DENVER — Groups hoping to rename Mount Evans, a dominating peak along the Front Range, to honor Colorado's Indigenous people are taking the next big step toward the change Tuesday night.
The Colorado Geographic Naming Advisory Board (CGNAB) will meet Tuesday at 6 p.m. via Zoom to begin hearing from groups who want to change the name of Mount Evans. Multiple alternate names are up for discussion, including Mount Blue Sky, Mount Cheyenne-Arapaho, Mount Soule, Mount Rosalie, and re-designating it Mount Evans after a different person.
Mount Evans is south of Georgetown and west of Evergreen. It is named after former territorial Gov. John Evans (1862-1865), who authorized the murder of Native Americans in Colorado and was responsible for the Sand Creek Massacre in 1864, which ended with hundreds of Cheyenne and Arapaho men, women, and children killed, according to the Sand Creek Massacre Foundation.
This is the first CGNAB meeting to discuss renaming the 14,264-foot mountain. The introduction and review process — which includes public comment, deliberation and voting — will take at least a few months.
The proposal to rename the peak to Mount Blue Sky was submitted by the Cheyenne and Arapaho Tribes and The Wilderness Society. They submitted the document in 2020.
"Mount Evans is a stunningly beautiful Colorado landmark that deserves a name that honors its natural and cultural history," the groups' proposal reads. "The mountain is named in honor of John Evans, the former territorial governor of Colorado who authorized the indiscriminate murder of American Indians and was responsible for one of the worst massacres in American history, the Sand Creek Massacre."
Evans was forced to resign in 1865 after outcries.
The Arapaho tribes were known as Blue Sky People and the Cheyenne tribes have an annual ceremony of renewal of life called Blue Sky.
Fred Mosqueda, Arapaho coordinator of the Culture Program of the Cheyenne and Arapaho Tribes, told Denver7 on Monday that the name Mount Blue Sky touches on both tribes and "is a beautiful name." He co-authored the petition to change the name.
“One of the things brought to our attention was, let's not name it in our language, but let's name it in English so it's easier to say," he said. "And then we can always put the translation in Arapaho underneath the name, so that they will know it.”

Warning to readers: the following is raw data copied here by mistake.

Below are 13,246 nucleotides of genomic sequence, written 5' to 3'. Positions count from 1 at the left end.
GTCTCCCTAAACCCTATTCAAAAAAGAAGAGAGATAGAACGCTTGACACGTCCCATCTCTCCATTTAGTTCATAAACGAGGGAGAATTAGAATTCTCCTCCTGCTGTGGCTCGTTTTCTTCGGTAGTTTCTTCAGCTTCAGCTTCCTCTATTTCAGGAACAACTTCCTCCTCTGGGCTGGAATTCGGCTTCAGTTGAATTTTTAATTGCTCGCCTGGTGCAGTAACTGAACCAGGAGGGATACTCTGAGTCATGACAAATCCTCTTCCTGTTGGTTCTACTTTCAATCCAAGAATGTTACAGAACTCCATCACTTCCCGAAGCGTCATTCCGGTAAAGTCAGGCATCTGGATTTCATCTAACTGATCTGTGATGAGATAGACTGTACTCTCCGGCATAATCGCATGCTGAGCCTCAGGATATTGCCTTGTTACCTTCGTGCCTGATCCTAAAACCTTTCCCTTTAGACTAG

He explained that when Arapaho and Cheyenne tribe members come to Denver, they come home, but then look west to see a reminder of a tragedy.
“That’s why we want the mountain changed," Mosqueda said. "When we come to Denver, we don't want to look and see Evans. You know, there's a lot of things that we're changing in the country as far as derogatory names or bad names. And so this would be a good name to change.”
In March 2022, the Clear Creek County Board of County Commissioners voted to rename Mount Evans to honor the Indigenous people of Colorado. That's when it was sent to the state naming board.
The Mestaa'ehehe Coalition, which is one of the groups supporting the renaming to Mount Blue Sky, said during Tuesday's meeting, tribal representatives will explain former Gov. Evans' role in the 1864 Sand Creek Massacre and his overall treatment of Indigenous people.
Public comment is not allowed in this initial meeting.
If board decides a rename is necessary, they will pass it along to Colorado Gov. Jared Polis, who will then pass his recommendation along to the United States Board of Geographic Names, which will make the final decision.
Mosqueda said he expects a new name to be finalized sometime in 2023.
Jim Ramey, Colorado State Director for The Wilderness Society — which was involved in the jointly filed petition to rename Mount Evans — said if the mountain is renamed Mount Blue Sky, the Mount Evans Wilderness Area wouldn't automatically change as a result. That would require an Act of Congress.
"But we at The Wilderness Society, the Cheyenne and Arapaho Tribes (in Oklahoma) and many of our conservation and recreation partners support changing the name of the Wilderness area to the Mt. Blue Sky Wilderness," Ramey said. "That likely wouldn’t happen until the whole process is complete on changing the name of the mountain."
Click here for a proposed list of all Colorado locations that the U.S. Geological Survey is considering for renaming.
In September, the U.S. government quit using a racist term for a Native American woman by renaming nearly 650 places. In a statement, U.S. Interior Secretary Deb Haaland, the first Native American to lead a Cabinet agency, said she felt a deep obligation to remove these names to ensure public lands and waters are accessible and welcoming to all.
Last December, the U.S. Board on Geographical Names voted to rename Sq--w Peak in Clear Creek County to Mount Mestaa'ehehe (pronounced “mess-taw-HAY"). The name stems from a Cheyenne woman who facilitated relations between white settlers and Native American tribes in the early 19th century, part of a broader campaign to replace derogatory place names across the United States, according to the Associated Press.